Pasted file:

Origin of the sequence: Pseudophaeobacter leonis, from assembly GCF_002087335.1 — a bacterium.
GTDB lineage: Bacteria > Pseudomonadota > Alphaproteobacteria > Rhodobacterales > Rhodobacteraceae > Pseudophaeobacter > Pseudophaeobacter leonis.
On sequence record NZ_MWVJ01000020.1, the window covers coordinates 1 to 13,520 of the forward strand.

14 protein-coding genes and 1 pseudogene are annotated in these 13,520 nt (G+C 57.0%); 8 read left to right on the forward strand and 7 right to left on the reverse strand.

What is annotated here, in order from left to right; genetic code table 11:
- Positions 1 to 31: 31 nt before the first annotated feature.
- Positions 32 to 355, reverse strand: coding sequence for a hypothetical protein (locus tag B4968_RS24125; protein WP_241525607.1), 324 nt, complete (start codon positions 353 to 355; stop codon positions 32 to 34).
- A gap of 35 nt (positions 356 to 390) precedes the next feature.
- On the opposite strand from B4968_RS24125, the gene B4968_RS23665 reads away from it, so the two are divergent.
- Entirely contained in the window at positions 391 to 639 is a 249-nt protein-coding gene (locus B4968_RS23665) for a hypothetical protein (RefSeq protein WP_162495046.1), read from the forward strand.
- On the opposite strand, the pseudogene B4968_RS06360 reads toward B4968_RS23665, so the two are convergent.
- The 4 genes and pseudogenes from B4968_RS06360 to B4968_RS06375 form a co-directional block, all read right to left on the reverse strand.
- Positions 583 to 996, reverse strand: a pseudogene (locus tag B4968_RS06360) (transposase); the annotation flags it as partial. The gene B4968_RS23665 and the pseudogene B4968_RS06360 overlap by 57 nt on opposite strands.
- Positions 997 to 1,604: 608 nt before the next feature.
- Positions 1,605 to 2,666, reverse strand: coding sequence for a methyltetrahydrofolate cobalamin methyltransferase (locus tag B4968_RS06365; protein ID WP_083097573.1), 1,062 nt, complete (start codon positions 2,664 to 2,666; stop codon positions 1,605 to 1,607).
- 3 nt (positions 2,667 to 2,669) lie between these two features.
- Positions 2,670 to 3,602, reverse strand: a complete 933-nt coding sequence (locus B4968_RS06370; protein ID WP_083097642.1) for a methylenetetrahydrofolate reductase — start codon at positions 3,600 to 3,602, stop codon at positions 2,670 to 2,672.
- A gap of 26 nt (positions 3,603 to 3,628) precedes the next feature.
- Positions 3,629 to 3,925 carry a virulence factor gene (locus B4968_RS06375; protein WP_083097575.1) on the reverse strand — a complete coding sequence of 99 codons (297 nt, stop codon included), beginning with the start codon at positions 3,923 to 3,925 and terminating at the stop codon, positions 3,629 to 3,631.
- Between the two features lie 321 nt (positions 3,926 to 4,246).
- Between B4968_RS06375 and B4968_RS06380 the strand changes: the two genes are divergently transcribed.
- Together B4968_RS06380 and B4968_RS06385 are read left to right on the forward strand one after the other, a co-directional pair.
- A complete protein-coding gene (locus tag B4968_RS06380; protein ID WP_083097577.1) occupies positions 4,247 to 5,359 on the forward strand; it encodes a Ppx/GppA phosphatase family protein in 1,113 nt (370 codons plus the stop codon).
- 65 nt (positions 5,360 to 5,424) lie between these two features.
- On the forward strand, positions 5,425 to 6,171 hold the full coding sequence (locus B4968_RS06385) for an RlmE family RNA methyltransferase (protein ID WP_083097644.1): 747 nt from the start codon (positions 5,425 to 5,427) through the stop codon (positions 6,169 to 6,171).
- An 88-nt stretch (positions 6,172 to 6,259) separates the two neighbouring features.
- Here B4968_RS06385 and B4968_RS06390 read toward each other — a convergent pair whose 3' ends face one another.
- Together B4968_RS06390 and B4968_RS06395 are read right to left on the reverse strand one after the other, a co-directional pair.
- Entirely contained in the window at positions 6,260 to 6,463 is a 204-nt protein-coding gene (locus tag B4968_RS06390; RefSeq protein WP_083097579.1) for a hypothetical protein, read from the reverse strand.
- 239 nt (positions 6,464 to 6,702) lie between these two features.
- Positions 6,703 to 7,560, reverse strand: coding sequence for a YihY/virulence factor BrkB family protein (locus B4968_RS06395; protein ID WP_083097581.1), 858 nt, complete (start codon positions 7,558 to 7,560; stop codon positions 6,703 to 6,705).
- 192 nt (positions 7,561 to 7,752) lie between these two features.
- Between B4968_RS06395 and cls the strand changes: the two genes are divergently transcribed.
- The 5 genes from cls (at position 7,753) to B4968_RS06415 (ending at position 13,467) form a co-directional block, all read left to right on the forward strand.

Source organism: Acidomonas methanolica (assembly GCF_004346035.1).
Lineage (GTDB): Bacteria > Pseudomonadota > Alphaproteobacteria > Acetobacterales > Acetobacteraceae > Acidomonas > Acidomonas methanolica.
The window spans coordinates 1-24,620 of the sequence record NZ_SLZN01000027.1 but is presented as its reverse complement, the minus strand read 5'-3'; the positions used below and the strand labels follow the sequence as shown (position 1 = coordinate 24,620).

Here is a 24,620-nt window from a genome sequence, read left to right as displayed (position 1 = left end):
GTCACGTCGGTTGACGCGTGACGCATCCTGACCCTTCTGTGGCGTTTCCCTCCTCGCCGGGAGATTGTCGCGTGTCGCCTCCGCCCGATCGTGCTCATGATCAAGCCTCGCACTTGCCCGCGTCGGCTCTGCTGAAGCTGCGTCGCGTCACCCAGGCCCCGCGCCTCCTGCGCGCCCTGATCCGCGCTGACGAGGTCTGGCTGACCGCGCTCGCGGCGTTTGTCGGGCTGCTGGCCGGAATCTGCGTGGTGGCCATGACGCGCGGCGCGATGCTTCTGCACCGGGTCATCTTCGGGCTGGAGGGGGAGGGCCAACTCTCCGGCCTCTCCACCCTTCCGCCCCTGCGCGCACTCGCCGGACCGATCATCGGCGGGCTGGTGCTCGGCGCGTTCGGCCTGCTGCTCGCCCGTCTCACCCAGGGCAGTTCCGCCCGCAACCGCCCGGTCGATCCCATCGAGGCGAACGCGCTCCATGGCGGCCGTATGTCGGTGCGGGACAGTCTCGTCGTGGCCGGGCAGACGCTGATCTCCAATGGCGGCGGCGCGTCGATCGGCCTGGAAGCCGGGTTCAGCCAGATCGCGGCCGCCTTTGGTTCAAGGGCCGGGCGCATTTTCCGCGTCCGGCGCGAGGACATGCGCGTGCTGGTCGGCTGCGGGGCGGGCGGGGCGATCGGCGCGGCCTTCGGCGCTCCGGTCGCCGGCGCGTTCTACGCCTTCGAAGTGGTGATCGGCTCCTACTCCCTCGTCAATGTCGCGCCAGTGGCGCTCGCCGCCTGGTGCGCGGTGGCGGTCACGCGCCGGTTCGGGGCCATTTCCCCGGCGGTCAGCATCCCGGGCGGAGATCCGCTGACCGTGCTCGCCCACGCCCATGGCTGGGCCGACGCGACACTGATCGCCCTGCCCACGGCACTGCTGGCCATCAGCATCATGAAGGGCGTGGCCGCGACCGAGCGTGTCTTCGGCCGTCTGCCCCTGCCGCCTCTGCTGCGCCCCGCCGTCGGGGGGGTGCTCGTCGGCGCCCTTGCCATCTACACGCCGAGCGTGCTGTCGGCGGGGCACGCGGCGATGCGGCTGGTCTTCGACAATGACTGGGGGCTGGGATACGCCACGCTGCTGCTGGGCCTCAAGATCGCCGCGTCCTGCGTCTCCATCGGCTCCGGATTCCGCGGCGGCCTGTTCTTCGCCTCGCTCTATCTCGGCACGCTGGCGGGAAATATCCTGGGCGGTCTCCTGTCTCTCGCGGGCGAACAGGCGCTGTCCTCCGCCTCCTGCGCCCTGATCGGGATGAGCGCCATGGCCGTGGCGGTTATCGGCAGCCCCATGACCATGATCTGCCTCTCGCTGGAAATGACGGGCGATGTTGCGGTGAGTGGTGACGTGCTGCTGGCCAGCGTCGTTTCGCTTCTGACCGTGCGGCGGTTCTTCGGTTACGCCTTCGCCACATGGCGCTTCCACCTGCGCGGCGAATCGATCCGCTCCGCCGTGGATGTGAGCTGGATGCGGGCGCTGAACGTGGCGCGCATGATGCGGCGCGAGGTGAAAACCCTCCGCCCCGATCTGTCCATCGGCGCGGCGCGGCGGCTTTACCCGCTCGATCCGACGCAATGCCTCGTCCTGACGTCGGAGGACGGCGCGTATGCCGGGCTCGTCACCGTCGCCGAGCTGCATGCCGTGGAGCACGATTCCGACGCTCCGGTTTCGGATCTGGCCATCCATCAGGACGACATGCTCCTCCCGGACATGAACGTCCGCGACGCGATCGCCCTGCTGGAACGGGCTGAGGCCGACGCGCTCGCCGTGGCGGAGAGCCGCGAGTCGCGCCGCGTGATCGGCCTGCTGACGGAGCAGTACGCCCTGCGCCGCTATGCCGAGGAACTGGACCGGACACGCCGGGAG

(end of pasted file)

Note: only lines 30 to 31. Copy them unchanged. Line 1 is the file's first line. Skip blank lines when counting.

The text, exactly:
- 239 nt (positions 6,464 to 6,702) lie between these two features.
- Positions 6,703 to 7,560, reverse strand: coding sequence for a YihY/virulence factor BrkB family protein (locus B4968_RS06395; protein ID WP_083097581.1), 858 nt, complete (start codon positions 7,558 to 7,560; stop codon positions 6,703 to 6,705).